The Tech - Online EditionMIT's oldest and largest
newspaper & the first
newspaper published
on the web
Boston Weather: 42.0°F | Overcast

Budget Brings Hubble to End

By Warren E. Leary



NASA would get a modest increase in President Bush’s 2006 budget, but the $16.5 billion in proposed spending includes no money to save the Hubble Space Telescope.

Although the proposed 2.4 percent increase for the National Aeronautics and Space Administration still requires cutbacks and slowdowns in programs, the agency counts itself lucky compared with other agencies.

A year ago Bush outlined a new vision of space exploration, one that would return humans to the moon around 2020 as a steppingstone to the rest of the solar system. At a news conference Monday, the agency’s administrator, Sean O’Keefe, said, “The president’s vision remains an administration priority, but we still have to deal with resource constraints.”

The budget is a half-billion dollars less than the agency expected in long-term plans outlined last year, O’Keefe said. The proposal allots $9.6 billion for science, aeronautics and exploration, and $6.7 billion for exploration capabilities, including the operation of the space shuttle and the International Space Station and the early development of a new manned space vehicle.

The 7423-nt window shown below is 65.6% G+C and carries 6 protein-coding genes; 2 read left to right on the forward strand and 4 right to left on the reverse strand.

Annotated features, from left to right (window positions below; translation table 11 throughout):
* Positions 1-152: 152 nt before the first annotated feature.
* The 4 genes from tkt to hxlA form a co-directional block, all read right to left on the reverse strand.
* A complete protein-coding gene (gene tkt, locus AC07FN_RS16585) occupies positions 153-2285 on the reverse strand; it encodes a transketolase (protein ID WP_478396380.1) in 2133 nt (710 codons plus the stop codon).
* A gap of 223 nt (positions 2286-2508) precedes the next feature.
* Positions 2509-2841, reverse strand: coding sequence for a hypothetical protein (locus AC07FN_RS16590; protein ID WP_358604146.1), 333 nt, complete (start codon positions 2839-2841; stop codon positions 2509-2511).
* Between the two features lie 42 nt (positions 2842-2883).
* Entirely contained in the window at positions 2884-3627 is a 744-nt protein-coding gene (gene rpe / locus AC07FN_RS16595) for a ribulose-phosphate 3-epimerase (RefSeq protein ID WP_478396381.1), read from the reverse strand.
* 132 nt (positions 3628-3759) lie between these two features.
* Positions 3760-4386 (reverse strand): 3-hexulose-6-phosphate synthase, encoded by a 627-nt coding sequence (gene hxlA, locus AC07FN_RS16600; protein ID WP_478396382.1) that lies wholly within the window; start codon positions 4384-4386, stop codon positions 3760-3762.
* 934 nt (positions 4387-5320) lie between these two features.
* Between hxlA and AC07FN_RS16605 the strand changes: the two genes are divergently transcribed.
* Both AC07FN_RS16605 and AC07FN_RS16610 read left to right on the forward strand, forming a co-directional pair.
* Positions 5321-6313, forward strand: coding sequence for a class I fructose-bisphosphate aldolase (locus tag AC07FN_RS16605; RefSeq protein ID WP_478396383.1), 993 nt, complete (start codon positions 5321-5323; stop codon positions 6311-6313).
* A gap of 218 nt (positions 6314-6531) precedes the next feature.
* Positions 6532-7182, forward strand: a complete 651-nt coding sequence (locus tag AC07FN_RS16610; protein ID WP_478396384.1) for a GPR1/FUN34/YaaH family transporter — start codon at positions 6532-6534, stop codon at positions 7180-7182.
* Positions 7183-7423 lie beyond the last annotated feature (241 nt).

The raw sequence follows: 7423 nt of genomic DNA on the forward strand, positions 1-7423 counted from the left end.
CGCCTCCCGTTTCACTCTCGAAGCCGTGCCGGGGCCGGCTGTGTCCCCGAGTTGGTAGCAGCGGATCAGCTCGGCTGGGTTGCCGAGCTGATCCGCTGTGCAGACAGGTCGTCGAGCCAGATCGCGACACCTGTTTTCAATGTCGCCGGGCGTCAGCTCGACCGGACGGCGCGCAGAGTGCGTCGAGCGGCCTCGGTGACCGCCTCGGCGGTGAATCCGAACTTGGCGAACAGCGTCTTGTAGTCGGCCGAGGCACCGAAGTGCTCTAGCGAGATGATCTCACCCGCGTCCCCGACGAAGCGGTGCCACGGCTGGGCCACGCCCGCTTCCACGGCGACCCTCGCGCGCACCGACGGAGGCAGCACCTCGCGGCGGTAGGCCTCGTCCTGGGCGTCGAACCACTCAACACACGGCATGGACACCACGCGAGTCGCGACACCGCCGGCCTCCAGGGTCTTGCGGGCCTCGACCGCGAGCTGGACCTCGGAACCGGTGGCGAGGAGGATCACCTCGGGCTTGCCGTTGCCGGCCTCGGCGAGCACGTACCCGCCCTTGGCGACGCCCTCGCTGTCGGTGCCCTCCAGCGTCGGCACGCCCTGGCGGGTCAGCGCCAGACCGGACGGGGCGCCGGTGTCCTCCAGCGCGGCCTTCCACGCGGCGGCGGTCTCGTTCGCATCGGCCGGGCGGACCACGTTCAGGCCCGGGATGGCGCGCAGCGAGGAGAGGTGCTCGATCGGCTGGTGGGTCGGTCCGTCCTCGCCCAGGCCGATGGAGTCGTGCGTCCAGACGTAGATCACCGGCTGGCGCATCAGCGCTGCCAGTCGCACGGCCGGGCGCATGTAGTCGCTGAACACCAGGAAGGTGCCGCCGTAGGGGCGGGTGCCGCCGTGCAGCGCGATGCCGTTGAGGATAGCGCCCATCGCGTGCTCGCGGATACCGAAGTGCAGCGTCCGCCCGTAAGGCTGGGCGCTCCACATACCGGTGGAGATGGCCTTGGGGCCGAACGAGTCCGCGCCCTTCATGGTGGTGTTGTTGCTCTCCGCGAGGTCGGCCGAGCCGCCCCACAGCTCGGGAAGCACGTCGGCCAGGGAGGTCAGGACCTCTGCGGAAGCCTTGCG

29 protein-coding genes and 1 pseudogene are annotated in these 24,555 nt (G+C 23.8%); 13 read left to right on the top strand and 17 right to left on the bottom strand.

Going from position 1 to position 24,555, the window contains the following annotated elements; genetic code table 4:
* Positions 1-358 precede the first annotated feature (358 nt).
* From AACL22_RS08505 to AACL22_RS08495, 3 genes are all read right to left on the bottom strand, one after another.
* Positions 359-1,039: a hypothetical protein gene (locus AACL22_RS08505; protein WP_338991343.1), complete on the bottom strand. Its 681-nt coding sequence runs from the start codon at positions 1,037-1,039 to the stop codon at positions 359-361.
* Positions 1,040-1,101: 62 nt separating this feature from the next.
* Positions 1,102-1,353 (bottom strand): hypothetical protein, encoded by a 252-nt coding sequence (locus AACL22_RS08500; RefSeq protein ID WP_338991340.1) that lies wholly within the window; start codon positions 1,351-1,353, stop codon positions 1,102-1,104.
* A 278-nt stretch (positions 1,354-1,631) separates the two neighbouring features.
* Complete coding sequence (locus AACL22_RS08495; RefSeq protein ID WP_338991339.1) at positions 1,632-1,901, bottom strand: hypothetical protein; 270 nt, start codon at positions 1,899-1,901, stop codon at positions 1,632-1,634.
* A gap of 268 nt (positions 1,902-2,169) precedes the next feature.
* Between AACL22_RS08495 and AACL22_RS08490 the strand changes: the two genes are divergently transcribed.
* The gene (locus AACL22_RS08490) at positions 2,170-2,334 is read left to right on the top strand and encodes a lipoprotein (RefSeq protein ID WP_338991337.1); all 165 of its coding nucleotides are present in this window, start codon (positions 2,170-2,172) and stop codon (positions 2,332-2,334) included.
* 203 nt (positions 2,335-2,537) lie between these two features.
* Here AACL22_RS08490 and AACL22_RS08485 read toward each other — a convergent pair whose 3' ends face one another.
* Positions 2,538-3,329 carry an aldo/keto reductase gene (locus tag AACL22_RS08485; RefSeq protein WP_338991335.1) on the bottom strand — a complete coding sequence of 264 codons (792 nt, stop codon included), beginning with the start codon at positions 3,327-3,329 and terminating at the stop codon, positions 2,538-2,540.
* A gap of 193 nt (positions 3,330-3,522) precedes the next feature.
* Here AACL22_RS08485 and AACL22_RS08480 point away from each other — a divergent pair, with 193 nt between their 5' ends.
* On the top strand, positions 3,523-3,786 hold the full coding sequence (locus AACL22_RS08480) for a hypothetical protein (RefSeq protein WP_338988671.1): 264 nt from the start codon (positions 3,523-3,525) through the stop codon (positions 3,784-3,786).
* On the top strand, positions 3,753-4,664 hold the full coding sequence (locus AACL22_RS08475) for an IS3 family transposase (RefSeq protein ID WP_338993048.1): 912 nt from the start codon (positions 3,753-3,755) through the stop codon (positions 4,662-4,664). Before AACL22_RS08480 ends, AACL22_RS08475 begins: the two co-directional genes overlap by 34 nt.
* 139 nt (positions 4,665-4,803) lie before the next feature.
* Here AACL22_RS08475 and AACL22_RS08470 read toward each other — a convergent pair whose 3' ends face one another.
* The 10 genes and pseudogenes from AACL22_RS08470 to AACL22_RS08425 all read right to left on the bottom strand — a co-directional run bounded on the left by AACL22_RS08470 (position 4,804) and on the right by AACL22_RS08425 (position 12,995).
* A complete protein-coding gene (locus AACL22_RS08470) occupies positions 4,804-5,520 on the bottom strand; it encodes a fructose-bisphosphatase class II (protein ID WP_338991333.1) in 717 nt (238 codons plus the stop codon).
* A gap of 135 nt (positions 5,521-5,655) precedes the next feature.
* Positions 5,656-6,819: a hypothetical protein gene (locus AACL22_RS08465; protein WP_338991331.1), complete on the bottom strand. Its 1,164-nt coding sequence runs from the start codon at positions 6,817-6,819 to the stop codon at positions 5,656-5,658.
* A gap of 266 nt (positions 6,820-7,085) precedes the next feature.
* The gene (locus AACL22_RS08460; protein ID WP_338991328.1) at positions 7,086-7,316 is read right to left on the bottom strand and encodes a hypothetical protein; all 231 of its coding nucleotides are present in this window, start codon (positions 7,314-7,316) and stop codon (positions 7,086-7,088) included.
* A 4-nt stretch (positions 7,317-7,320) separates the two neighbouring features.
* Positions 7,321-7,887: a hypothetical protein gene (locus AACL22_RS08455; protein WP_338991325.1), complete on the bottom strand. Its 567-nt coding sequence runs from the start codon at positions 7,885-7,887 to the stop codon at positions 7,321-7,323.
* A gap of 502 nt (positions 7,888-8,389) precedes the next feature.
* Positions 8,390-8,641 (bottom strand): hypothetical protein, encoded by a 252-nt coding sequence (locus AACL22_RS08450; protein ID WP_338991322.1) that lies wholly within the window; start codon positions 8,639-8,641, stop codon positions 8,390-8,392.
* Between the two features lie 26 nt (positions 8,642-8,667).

The science budget includes $75 million for planning a robotic mission to bring the Hubble telescope down safely at the end of its life. Operators believe that the telescope, which is 14 years old, could stop operating in 2007 or 2008 because of deteriorating batteries and gyroscopes.

Alphonso V. Diaz, head of the agency’s science directorate, said another $18 million would go to finding ways to extend the telescope’s useful life without trying to repair it.

O’Keefe stood by his decision of a year ago to bar sending astronauts to the telescope for a fifth time, saying it was too risky for the crew and violated safety guidelines set by investigators of the Columbia disaster two years ago.

He said agency priorities included returning shuttles to flight late this spring and resuming building of the space station.

Steve Isakowitz, the NASA comptroller, said some science programs would be delayed to save money. That includes a large spacecraft that is to explore the icy moons of Jupiter under nuclear power.